Human Rights Salon Finale: The Future of Nation Building

The final discussion prompt in our week long salon on human rights challenges facing the next administration comes from Cato scholar and On Day One user Justin Logan, who says that the United States should swear off nation building.

Eric Schwartz and Suzanne Nossel respond. Eric Schwartz

Justin Logan is over-learning the lesson of Iraq. Heck, if Iraq were the litmus test for the wisdom of efforts to promote post-conflict reconstruction and development — what Justin refers to as “nation-building” — then I’d reject such efforts as well. But Iraq is a poor example, as U.S. engagement failed to meet several prerequisites for success. First, if you want to lay the groundwork for an effective post-conflict effort at development, your engagement should be widely perceived as legitimate by stakeholders within and outside the country. Second, if you are a superpower, you probably ought to be joined by a genuine critical mass of other governments and/or international organizations, operating with meaningful roles and authority — not only for the purposes of legitimacy, but also for the expertise that others bring to the table. Third, well before you go to war, you might want to plan smartly and carefully for the post-conflict period. And, finally, your ambitions should be realistic — societies are not transformed over night. On each of those counts, the United States post-war intervention in Iraq was flawed, to put it mildly. Don’t get me wrong: even better managed post-conflict operations are not elegant, by any means. But often, both our national security and/or our humanitarian interests demand engagement. Take Bosnia, for example. The post-conflict international engagement has hardly resulted in models of good governance throughout the Balkans, but it has helped to prevent a return to war, and to the terrible suffering that occurred after break-up of the former Yugoslavia.

Suzanne Nosse:l

Forswearing nation-building is not a realistic policy option for three basic reasons.

First, the United States has a series of often overlapping interests in stabilizing post-conflict situations. While maintaining peace among the great powers and other “traditional” challenges of statecraft will remain key elements in U.S. foreign policy, the Bush Administration’s National Security Strategy of the United States of 2002 and its successor of 2006 correctly highlight that a host of transnational threats – including terrorism, international crime, trafficking in drugs and persons – are equally important. These threats can destabilize regions as well as directly affect U.S. national security. They often originate in, or exploit, failed states and “ungoverned space” that can emerge after conflict. Al Qaida’s use of pre-9/11 Afghanistan as a training and operational hub is the exemplar. Effective nation-building helps check such “negative externalities” from spreading. Evidence also suggests that countries receiving effective post-conflict assistance are less likely to slide back into violence than those that do not. This carries humanitarian implications (e.g., preventing genocide, ethnic cleansing, etc.), as well as geostrategic ones (e.g., eliminating a vacuum that regional actors may try to exploit).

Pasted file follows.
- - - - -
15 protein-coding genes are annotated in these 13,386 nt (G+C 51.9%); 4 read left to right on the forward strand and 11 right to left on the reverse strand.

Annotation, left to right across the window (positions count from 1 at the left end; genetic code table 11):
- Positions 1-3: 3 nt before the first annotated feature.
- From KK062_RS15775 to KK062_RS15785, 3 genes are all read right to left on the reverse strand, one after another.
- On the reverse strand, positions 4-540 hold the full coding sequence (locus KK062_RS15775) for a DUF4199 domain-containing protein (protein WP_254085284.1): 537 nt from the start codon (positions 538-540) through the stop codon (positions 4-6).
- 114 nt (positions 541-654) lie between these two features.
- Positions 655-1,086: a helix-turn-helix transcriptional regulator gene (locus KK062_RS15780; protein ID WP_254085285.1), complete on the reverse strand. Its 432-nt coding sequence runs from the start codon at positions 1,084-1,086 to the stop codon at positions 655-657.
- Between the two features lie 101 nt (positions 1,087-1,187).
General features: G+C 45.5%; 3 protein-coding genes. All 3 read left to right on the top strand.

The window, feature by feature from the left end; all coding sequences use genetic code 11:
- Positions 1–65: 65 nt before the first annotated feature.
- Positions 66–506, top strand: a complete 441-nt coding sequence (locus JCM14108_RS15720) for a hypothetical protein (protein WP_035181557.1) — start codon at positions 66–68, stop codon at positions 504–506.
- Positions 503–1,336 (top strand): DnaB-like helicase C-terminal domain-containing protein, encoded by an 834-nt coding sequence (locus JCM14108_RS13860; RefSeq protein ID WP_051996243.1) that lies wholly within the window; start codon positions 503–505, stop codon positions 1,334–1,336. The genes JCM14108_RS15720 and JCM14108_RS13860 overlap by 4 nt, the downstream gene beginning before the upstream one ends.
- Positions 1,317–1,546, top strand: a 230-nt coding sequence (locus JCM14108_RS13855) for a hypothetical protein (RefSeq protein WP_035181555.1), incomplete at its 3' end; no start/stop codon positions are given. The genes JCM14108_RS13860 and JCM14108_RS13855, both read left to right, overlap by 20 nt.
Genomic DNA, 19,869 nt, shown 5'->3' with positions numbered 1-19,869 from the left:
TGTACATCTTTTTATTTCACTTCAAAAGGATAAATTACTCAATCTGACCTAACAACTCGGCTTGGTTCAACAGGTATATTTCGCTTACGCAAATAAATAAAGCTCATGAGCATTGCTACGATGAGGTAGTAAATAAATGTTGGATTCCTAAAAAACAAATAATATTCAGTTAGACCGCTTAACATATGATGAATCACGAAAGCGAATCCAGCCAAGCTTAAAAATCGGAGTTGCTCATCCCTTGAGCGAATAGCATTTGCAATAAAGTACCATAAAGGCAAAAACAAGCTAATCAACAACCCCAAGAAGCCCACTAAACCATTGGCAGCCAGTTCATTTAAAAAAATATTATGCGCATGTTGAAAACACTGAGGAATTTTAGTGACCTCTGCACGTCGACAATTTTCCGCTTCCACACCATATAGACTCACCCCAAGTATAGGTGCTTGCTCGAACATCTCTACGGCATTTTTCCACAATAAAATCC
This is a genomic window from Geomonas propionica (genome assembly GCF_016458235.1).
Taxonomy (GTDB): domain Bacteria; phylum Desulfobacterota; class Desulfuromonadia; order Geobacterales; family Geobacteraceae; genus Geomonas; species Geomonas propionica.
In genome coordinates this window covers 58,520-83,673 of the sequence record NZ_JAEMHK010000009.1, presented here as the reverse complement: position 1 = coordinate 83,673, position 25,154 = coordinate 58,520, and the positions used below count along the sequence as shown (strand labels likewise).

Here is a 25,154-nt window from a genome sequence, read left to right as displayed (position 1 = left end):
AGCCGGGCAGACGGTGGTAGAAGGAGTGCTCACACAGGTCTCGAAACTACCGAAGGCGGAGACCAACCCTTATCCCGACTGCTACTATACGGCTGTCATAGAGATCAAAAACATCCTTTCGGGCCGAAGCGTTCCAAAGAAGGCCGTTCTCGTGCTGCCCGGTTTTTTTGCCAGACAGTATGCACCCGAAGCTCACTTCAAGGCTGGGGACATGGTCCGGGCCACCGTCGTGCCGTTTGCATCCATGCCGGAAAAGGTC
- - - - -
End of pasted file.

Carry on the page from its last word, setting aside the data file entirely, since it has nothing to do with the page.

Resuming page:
The United States also has an interest in the character of states emerging from conflict. Ideally, from Washington’s perspective, such states would align with Western interests and values. In some cases, U.S. interest in a post-conflict mission may be to check another country in the region from expanding its power and influence over an unstable neighbor. In other cases, international credibility and moral obligation may be critical. Former Secretary of State Colin Powell’s “Pottery Barn rule” is alive and well. Where the United States plays a role in disrupting a society, it will be called upon to help put it back together again. In the face of such interests, sitting on the sidelines – or leaving the work entirely to others – carries risks to U.S. security and its stature internationally.

Second, the challenge of nation-building will not disappear from the international stage any time soon. There are many “fragile” states around the world. Consider possible contingencies in the Caribbean, the Horn of Africa, and Central Asia. Reflecting this harsh reality since the end of the Cold War, the United Nations has launched a new peacekeeping operation roughly every six months, while the United States has undertaken a major nation-building operation every two years.

Third, the Unites States cannot realistically rely upon others to do all the heavy lifting. It bears repeating that the United States is still and will for the foreseeable future the most powerful country in the world – economically, politically, and militarily. The likelihood that American interests in preventing state failure and its externalities will be adequately protected in the future without some U.S. involvement are small. With few exceptions – perhaps Great Britain, France, and Australia – other countries lack the resources and motivation to intervene independently in situations where we do not.

Taken together, these premises lead to the conclusion that the United States should prepare for nation-building, even if we’d prefer to avoid it.